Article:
Okay, let’s say that there’s a zombie outbreak and virtually everyone gets infected (99% or more). What would that look like? I’m going to use Olympia as an example, as that is where I live.
The average population density of Thurston County (where Olympia is located) is 347 people/square mile. This could be better (the average for the US is 88) but it could be a whole lot worse (Los Angeles County has a population density of 2,100 people/square mile). Assuming “Walking Dead” style zombies, with a small group, you should be able to clear a square mile without too much trouble over the course of a week. The problem comes in when people get guns. Something like an assault rifle might be audible as far away as five miles. With sustained shooting, it isn’t unreasonable to assume that you would draw every zombie within a three mile radius. Not so bad, right? Wrong. A three mile radius gives you an area of a little over 28 square miles, with 347 zombies per square mile, you’re talking about nearly 10,000 zombies.
Now, let’s say that you’re a survivalist shooting zombies from their roof. Even with a 100% accuracy rate, you would be talking about 10,000 rounds, and at 28 pounds/1000 rounds, you would be talking about 280 pounds of ammunition, just to give you an idea of the amount of supplies you would need. Furthermore, what would 10,000 zombies look like? Shoulder to shoulder, that many people would take up something like one and a half football fields. In any case, I think that you get the picture. Things would not be good for our lone survivalist with his buried gold, canned food, and mountain of ammunition. I wouldn’t write about him.
Instead, I would write about the sort of group that would survive the math of the situation. They would need to be competent, not necessarily at killing zombies, but in organizing themselves as a group. A disorganized or fractious group of people with weapons doesn’t have many more choices than the a single armed person (in fact they may even have fewer, as their resource footprint would increase with their size). Weapons are force multipliers for individuals. Organization, on the other hand, is a force multiplier for groups.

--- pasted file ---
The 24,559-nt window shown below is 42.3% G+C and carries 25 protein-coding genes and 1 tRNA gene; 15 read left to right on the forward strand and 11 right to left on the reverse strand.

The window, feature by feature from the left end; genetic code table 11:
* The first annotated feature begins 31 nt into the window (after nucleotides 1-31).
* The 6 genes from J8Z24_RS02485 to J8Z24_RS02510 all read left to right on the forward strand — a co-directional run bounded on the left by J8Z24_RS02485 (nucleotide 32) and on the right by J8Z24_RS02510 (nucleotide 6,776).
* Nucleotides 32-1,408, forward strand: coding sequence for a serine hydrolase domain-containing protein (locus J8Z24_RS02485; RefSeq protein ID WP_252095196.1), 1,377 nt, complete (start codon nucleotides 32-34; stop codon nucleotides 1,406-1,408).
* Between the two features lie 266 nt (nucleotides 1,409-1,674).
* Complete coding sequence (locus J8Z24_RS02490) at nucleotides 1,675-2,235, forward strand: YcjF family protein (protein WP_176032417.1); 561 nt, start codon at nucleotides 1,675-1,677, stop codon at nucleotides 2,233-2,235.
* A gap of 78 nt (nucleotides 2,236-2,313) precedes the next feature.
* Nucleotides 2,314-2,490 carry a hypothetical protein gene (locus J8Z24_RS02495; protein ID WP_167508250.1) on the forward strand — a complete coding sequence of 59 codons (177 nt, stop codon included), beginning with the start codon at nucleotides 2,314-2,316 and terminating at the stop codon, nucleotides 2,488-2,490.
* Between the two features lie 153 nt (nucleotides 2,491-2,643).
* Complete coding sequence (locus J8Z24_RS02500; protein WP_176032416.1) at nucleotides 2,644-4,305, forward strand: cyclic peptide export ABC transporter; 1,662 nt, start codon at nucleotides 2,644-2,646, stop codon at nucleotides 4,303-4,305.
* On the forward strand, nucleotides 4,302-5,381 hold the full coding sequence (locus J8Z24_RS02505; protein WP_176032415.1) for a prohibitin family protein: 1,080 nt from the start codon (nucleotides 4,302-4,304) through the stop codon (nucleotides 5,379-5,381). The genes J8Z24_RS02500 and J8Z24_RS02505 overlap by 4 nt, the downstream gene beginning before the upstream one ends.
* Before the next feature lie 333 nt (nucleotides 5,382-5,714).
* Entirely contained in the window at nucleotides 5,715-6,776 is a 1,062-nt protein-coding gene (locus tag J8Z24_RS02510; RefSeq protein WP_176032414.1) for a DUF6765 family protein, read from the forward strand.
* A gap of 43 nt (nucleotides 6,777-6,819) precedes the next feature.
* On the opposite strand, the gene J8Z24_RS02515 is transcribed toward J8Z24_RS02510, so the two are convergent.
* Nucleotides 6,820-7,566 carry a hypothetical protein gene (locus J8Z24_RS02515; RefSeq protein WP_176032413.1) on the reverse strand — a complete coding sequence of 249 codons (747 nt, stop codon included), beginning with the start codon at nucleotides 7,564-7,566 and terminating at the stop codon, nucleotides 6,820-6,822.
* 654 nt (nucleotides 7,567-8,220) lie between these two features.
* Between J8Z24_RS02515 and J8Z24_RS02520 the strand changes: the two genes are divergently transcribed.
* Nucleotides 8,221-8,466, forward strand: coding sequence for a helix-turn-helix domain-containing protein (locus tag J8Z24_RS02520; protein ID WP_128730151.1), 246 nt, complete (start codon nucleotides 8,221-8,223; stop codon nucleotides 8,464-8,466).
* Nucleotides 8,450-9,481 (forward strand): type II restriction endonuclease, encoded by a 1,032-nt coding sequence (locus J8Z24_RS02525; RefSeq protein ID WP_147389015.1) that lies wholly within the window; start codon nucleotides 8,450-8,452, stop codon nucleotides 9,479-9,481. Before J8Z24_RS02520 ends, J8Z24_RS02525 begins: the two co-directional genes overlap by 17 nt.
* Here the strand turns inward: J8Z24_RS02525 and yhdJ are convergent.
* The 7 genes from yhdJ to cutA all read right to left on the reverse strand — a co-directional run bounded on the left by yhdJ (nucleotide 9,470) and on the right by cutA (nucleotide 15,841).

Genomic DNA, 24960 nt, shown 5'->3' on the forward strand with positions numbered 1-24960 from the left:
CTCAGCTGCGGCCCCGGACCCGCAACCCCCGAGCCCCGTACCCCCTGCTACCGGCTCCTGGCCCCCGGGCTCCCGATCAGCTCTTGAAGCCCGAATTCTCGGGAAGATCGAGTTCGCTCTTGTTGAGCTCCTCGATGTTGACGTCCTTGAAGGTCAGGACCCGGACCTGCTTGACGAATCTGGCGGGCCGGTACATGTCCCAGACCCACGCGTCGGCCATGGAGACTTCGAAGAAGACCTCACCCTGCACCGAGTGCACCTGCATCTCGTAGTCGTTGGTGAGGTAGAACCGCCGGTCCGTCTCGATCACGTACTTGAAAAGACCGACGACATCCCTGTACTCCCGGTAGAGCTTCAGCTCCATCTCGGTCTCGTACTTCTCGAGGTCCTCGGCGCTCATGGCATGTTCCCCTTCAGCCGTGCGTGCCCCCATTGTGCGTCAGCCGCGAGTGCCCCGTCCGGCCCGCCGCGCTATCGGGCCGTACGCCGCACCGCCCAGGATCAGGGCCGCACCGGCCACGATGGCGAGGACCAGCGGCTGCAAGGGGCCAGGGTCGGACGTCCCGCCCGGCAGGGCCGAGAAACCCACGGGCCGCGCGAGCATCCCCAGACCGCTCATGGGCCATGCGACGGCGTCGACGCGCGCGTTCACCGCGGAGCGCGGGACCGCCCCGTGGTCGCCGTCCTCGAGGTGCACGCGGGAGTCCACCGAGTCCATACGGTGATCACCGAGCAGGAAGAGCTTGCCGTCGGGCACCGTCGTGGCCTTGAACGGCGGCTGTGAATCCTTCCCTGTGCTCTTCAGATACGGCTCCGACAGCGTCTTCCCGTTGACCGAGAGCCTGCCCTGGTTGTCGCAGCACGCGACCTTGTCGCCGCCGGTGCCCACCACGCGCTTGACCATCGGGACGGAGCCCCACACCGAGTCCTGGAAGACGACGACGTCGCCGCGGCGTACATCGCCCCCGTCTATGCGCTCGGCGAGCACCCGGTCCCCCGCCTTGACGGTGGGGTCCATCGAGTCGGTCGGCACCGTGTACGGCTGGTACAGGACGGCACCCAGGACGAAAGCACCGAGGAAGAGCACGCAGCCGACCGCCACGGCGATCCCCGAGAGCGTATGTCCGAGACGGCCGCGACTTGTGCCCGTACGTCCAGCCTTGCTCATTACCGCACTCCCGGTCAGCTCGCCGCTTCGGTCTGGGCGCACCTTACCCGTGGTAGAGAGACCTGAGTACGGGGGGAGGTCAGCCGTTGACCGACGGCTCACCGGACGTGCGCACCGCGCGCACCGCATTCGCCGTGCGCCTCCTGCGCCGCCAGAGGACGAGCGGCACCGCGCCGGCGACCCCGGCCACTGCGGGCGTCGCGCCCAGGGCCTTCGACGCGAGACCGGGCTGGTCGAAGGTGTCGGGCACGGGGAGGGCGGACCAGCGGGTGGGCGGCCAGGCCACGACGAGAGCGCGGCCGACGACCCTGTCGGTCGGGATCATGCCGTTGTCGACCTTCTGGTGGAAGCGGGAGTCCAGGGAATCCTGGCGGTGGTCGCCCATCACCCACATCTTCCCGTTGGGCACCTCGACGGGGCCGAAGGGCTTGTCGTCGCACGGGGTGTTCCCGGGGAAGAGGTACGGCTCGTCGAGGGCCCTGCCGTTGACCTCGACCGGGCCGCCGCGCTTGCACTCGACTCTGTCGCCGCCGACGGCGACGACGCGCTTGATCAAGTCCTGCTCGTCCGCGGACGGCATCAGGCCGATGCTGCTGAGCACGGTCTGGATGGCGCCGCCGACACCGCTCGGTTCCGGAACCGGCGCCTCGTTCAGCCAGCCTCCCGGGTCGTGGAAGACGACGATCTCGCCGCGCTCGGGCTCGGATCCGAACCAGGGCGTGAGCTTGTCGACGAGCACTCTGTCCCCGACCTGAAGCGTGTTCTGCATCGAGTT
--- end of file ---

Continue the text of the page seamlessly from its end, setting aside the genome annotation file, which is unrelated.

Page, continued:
The group would find a defensible place with a source of fresh water (and as far from survivalist types as practicable), and they would secure that area as quietly as possible, then gradually move out, clearing the area around them. Once they had carved out a large enough area for themselves, they would create zombie traps, basically pits with sound emitting things (perhaps a shishi odishi for zombies?) scattered around the area’s perimeter. Every day or so, someone would head out the pits, dump in some gasoline, and burn the day’s zombies.
Wouldn’t they need that gasoline for their cars? No. First of all, gasoline goes bad and eventually will not work in your engines (but will probably still be viable for burning some zombies). Second, cars are loud (see the bit about drawing zombies to you above) and require cleared roads or paths. Finally, gasoline production would cease at the zombie outbreak (or shortly thereafter), and the group would soon find itself scavenging farther and farther away just to fuel their vehicles.
So what sort of stories would take place in this setting? First of all, there wouldn’t be much soap opera (which isn’t to say that it would be entirely absent, either), as it requires a fractious group and would likely get everyone killed before long. Instead, the story would probably focus on the various struggles from within the group, such as how decisions are made, and how to deal with divisive issues (51-49 votes are terrible for morale, see congress). The group would have to decide on its relationship to other survivors. I’m sure that there would be plenty of stories to tell in this setting. The main difference is that it wouldn’t be as annoying as much of what you see being made these days, which either assumes that people are basically bad (it seems to me that our world is an example of the opposite) or that people want to watch petty squabbling, or both.
In any case, I probably won’t write this, or at least not any time soon, but wanted to share the ideas anyway. If you do want to write it, feel free.